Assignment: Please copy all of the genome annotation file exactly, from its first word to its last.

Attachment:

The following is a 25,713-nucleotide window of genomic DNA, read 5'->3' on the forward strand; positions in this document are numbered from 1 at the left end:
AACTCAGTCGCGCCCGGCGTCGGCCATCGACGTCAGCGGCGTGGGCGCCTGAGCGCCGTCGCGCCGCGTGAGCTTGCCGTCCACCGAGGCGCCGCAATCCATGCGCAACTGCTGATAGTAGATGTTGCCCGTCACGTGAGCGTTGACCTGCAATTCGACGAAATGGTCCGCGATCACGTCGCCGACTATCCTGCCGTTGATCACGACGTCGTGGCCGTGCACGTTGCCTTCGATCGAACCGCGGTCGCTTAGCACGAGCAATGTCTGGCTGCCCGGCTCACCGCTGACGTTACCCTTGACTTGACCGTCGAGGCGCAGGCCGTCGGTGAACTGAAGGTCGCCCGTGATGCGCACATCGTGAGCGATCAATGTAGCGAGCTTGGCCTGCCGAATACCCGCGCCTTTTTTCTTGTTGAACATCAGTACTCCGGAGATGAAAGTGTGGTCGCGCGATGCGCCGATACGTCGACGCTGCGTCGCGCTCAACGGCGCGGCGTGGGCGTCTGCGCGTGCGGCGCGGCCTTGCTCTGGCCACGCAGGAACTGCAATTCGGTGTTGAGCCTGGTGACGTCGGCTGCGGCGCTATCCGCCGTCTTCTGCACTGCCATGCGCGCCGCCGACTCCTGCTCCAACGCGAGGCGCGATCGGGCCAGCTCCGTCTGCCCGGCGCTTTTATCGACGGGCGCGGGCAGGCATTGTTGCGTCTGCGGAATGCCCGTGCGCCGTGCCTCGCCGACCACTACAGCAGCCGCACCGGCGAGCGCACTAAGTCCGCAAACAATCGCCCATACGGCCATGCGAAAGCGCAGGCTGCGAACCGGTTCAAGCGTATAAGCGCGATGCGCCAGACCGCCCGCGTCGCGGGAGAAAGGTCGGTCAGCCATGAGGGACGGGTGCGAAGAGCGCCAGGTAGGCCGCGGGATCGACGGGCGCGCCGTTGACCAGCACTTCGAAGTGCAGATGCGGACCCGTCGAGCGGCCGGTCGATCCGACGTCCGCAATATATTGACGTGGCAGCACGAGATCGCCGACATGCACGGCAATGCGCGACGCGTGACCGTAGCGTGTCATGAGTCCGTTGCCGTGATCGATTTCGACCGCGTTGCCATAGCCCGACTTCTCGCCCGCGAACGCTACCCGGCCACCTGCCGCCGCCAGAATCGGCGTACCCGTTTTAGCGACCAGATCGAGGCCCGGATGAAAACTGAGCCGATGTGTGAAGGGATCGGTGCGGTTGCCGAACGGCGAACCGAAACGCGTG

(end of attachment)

The following is a 25,713-nucleotide window of genomic DNA, read 5'->3' on the forward strand; positions in this document are numbered from 1 at the left end:
AACTCAGTCGCGCCCGGCGTCGGCCATCGACGTCAGCGGCGTGGGCGCCTGAGCGCCGTCGCGCCGCGTGAGCTTGCCGTCCACCGAGGCGCCGCAATCCATGCGCAACTGCTGATAGTAGATGTTGCCCGTCACGTGAGCGTTGACCTGCAATTCGACGAAATGGTCCGCGATCACGTCGCCGACTATCCTGCCGTTGATCACGACGTCGTGGCCGTGCACGTTGCCTTCGATCGAACCGCGGTCGCTTAGCACGAGCAATGTCTGGCTGCCCGGCTCACCGCTGACGTTACCCTTGACTTGACCGTCGAGGCGCAGGCCGTCGGTGAACTGAAGGTCGCCCGTGATGCGCACATCGTGAGCGATCAATGTAGCGAGCTTGGCCTGCCGAATACCCGCGCCTTTTTTCTTGTTGAACATCAGTACTCCGGAGATGAAAGTGTGGTCGCGCGATGCGCCGATACGTCGACGCTGCGTCGCGCTCAACGGCGCGGCGTGGGCGTCTGCGCGTGCGGCGCGGCCTTGCTCTGGCCACGCAGGAACTGCAATTCGGTGTTGAGCCTGGTGACGTCGGCTGCGGCGCTATCCGCCGTCTTCTGCACTGCCATGCGCGCCGCCGACTCCTGCTCCAACGCGAGGCGCGATCGGGCCAGCTCCGTCTGCCCGGCGCTTTTATCGACGGGCGCGGGCAGGCATTGTTGCGTCTGCGGAATGCCCGTGCGCCGTGCCTCGCCGACCACTACAGCAGCCGCACCGGCGAGCGCACTAAGTCCGCAAACAATCGCCCATACGGCCATGCGAAAGCGCAGGCTGCGAACCGGTTCAAGCGTATAAGCGCGATGCGCCAGACCGCCCGCGTCGCGGGAGAAAGGTCGGTCAGCCATGAGGGACGGGTGCGAAGAGCGCCAGGTAGGCCGCGGGATCGACGGGCGCGCCGTTGACCAGCACTTCGAAGTGCAGATGCGGACCCGTCGAGCGGCCGGTCGATCCGACGTCCGCAATATATTGACGTGGCAGCACGAGATCGCCGACATGCACGGCAATGCGCGACGCGTGACCGTAGCGTGTCATGAGTCCGTTGCCGTGATCGATTTCGACCGCGTTGCCATAGCCCGACTTCTCGCCCGCGAACGCTACCCGGCCACCTGCCGCCGCCAGAATCGGCGTACCCGTTTTAGCGACCAGATCGAGGCCCGGATGAAAACTGAGCCGATGTGTGAAGGGATCGGTGCGGTTGCCGAACGGCGAACCGAAACGCGTG